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Victory: An Island Tale

Thus, Victory becomes a sort of test for how to live in that universe. Initially, Heyst chooses complete avoidance; he will not be implicated in the game at all. The story, if told in a linear way, which you will never get from Conrad , is simple.

The book opens on Heyst extending a no-strings-attached loan to a man named Morrison. The loan is granted so casually it seems like an outright gift. In exchange, Morrison gives Heyst a stake in a short-lived colonial coal operation. Once the business fails and Morrison dies, Heyst becomes the center of speculation and rumor in Java. Wilhelm Schomberg, a hotelkeeper on the island, who is not just notoriously unreliable but a known liar, manipulates the plot.

Heyst and Schomberg soon find them themselves bound by more than gossip when Heyst casually decides to rescue a young showgirl named Lena, who is being tormented by Schomberg.

Who is Joseph Conrad's winner in Victory?

Heyst takes her to his island, and eventually becomes her lover. Victory is far from a smooth or easy book to read. Points of view shift suddenly, often with a jerk; long passages of dialogue set up exposition that could have been revealed a little sooner. Instead we spend a lot of time with Schomberg and the three scoundrels, two of whom are some of the least complex characters in the Conrad canon.

Famously tough Conrad sentences are waiting for you at every turn. Conrad, on the other hand, drops it right at the moment of urgency and resolution in the novel, as if using an elaborate metaphor comes as naturally as drinking as glass of water. And yet, Victory deepens despite these difficulties, further illuminating how Conrad thinks about human life.

Schomberg may be the central villain of the novel, but in a classic play of Conrad ironies, he is basically an ordinary man living according to the norms of the day.

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Schomberg and his actions can all be explained; he is even banal in his own way, compelled by familiar human vices, like jealousy and lust. When he stalks and harasses Lena, the reader can see his motivations openly: he is unhappy with his marriage, he has nothing in his life but petty power plays and small-time gambles. He games Lena out of petty dissatisfaction and unquenched desire. It is against the background of Schomberg and his banalities that Heyst reveals himself as particularly strange character in the Conrad canon.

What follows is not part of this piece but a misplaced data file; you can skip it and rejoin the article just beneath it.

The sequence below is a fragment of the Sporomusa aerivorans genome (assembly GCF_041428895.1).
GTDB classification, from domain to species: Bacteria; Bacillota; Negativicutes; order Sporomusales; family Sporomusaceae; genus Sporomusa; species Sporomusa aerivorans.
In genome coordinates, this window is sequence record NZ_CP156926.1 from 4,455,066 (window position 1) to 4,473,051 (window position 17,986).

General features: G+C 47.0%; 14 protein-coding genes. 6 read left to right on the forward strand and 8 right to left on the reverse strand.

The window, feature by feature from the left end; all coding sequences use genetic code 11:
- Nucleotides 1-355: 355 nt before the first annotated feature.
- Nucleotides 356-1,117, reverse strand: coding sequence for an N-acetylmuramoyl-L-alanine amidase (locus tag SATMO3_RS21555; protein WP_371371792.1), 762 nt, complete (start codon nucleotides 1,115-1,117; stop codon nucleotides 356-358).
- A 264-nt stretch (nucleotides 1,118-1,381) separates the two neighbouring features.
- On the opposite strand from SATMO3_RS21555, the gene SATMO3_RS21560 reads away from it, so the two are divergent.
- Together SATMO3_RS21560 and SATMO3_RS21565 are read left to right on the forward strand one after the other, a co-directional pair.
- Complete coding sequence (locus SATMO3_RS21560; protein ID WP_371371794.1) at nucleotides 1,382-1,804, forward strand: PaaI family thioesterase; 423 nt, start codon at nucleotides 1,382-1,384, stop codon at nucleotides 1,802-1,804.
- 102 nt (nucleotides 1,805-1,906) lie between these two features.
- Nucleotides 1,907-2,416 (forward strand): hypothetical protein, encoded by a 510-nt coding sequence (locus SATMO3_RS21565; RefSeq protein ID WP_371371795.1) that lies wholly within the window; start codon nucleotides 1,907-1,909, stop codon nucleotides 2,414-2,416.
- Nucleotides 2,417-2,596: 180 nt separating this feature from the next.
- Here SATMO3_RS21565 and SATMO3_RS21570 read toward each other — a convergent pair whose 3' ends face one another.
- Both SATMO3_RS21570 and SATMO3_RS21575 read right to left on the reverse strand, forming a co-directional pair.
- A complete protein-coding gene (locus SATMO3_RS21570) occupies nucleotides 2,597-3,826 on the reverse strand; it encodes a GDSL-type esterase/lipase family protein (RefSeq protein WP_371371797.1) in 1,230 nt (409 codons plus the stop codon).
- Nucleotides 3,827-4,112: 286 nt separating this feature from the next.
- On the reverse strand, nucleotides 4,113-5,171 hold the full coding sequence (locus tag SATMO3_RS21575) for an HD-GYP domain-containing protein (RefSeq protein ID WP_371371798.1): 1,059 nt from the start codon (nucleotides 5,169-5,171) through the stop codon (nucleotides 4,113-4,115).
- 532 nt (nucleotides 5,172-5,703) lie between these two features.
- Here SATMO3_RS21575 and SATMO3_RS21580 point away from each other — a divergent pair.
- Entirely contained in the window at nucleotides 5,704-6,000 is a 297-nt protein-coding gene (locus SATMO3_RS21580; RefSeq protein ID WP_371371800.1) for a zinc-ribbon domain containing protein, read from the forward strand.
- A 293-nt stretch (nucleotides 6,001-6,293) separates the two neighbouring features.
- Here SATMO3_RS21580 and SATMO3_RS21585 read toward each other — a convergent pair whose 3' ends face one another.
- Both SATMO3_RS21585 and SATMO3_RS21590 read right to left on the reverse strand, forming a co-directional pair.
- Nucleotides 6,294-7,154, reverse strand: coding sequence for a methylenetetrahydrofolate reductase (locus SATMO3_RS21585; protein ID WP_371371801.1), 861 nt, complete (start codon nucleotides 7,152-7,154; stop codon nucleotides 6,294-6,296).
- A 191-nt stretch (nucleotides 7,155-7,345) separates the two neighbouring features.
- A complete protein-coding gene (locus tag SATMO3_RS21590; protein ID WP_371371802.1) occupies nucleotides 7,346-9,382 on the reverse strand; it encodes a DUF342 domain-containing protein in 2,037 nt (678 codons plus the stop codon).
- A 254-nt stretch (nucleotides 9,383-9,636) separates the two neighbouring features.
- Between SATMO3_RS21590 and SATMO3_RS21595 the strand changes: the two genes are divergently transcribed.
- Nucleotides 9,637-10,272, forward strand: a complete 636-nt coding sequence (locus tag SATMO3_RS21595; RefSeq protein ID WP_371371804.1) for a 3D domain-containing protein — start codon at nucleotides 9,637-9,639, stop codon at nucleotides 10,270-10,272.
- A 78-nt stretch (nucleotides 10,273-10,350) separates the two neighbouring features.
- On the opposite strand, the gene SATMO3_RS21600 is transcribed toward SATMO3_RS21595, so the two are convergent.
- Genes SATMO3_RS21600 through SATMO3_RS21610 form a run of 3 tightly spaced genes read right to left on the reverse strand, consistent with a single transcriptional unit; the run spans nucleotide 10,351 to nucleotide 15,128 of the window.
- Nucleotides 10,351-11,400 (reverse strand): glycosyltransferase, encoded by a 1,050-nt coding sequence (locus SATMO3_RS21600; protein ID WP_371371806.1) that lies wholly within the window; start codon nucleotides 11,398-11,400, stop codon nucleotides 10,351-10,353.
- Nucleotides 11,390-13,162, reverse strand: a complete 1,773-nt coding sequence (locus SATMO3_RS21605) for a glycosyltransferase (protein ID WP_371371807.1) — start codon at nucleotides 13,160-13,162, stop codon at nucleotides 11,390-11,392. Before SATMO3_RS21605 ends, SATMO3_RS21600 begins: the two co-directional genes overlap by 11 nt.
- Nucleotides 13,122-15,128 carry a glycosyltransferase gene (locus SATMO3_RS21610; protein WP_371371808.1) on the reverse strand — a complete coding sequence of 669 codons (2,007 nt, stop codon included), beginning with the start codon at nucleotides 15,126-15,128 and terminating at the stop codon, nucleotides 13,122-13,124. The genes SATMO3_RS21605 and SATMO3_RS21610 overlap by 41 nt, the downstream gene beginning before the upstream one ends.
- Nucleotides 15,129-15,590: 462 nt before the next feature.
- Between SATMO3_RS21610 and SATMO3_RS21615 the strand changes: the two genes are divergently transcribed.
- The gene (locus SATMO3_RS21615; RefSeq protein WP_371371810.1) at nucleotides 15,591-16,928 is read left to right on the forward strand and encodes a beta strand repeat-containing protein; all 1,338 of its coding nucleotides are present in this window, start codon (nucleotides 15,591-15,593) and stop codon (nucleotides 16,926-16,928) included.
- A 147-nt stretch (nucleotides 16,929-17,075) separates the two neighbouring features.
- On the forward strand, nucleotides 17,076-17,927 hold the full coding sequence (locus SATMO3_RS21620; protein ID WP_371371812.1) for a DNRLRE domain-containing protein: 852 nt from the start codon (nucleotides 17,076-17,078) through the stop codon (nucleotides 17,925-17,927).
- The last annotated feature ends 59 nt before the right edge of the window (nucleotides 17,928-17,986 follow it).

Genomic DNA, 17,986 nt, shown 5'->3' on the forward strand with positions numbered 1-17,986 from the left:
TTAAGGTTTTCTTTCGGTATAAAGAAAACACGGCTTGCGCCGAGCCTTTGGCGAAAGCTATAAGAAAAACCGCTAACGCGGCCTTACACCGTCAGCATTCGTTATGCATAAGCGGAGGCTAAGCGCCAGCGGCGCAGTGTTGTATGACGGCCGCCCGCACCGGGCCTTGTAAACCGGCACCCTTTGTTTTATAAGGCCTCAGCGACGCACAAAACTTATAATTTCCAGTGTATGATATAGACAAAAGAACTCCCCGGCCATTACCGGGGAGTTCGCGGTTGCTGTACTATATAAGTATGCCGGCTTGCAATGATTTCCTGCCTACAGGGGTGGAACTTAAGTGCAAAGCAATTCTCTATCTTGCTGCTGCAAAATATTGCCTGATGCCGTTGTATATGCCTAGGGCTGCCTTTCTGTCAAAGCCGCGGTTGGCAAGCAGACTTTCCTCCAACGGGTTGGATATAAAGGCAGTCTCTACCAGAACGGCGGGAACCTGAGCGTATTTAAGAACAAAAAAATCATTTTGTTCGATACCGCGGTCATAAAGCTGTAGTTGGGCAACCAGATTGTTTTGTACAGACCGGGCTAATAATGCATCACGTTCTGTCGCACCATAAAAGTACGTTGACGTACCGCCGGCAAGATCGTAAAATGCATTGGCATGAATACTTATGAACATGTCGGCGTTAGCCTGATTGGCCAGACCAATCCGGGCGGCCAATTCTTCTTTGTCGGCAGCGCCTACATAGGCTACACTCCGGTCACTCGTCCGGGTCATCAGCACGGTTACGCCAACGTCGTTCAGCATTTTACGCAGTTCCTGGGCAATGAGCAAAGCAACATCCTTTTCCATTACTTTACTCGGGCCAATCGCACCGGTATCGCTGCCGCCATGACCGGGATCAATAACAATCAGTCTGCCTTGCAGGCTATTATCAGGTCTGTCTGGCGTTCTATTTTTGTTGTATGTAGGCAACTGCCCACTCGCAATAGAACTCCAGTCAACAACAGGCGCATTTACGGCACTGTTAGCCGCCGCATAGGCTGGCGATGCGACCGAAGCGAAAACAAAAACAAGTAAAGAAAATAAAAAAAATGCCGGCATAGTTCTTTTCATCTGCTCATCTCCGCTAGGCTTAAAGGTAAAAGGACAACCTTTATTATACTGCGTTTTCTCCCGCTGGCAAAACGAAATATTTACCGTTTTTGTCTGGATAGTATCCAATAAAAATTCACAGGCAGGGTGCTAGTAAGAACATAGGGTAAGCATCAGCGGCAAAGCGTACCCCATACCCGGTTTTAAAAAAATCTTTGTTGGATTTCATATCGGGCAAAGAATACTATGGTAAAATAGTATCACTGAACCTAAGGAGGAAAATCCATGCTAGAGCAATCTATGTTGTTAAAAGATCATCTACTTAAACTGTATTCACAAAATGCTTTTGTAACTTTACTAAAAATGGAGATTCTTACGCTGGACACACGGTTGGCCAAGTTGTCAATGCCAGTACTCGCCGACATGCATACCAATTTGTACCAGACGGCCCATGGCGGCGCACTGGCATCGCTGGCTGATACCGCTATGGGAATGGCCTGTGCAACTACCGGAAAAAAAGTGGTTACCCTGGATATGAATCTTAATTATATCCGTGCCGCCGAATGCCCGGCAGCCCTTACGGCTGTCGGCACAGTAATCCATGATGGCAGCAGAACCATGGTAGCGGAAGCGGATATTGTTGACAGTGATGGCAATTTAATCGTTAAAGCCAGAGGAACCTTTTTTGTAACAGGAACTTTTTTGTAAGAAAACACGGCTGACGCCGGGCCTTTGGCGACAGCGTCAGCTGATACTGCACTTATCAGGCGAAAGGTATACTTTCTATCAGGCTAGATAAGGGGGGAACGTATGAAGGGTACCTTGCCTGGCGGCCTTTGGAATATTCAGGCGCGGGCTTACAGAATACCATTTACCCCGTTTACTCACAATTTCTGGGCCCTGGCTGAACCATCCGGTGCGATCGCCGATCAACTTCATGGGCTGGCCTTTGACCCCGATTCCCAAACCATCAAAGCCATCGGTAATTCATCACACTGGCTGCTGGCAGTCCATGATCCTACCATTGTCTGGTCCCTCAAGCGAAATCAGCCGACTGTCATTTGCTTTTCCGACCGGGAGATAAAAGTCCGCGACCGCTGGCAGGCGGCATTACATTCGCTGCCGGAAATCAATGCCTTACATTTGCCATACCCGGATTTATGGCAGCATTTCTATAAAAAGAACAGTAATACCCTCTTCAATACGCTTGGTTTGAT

Victory an Island Tale

It is also through Schomberg that Heyst eventually gains an attachment, becoming implicated in the world despite his better judgment, going against the set of rational criteria he has set for himself. This is where Victory gets interesting for the contemporary reader, and why it has proven to be so compelling for so many.

Furthermore, Heyst, in his knowledge of the world, knows what is ahead of him. There is a noble despair a recurring Conrad virtue in his choice of Lena and his decision to take her back to his island. According to his life philosophy, he has made precisely the wrong choice and he knows it.

Victory , then, can be understood in two ways: choosing Lena is the story, and how Heyst chooses Lena is the novel. Love, as a singular ideal, is a genuine enigma in an otherwise determined world. It is something that cannot be chosen yet must be chosen.

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In Victory , we find this paradox on the far side of the world, in a man who is, or was, attached to nothing. Michael Newton.

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Free delivery worldwide. Bestselling Series. Harry Potter. Popular Features. New Releases. Description In Victory Conrad returns to the Malay Archipelago, to the setting of his first mature novel, Lord Jim, and in Axel Heyst he creates a hero who is in many ways similar to Jim, a noble altruist destroyed by his ideals. Heyst is emotionally crippled by the influence of his dead father, a sceptical philosopher who has bequeathed to Heyst an attitude to life summed up in the father's dying words: 'Look on - make no sound.

His action incurs the fatal wrath of Schomberg, the island's innkeeper, who sends in pursuit of Heyst three demonic strangers whose invasion of his island paradise leads rapidly to the novel's violent and tragic close. Victory was the first of Conrad's novels to be completed after the commercial success of Chance had transformed Conrad's fortunes and made him internationally famous.

It is a more complex example of the literary form which Conrad evolved for Lord Jim: a story of action and high adventure coexisting with an exhaustive study of the psychology of the central character. Product details Format Paperback pages Dimensions Other books in this series. To the Lighthouse Virginia Woolf. Add to basket. Thus Spoke Zarathustra Friedrich Nietzsche.

Discourses, Fragments, Handbook Epictetus. On the Genealogy of Morals Friedrich Nietzsche. The Poetic Edda Carolyne Larrington. Meditations Marcus Aurelius.

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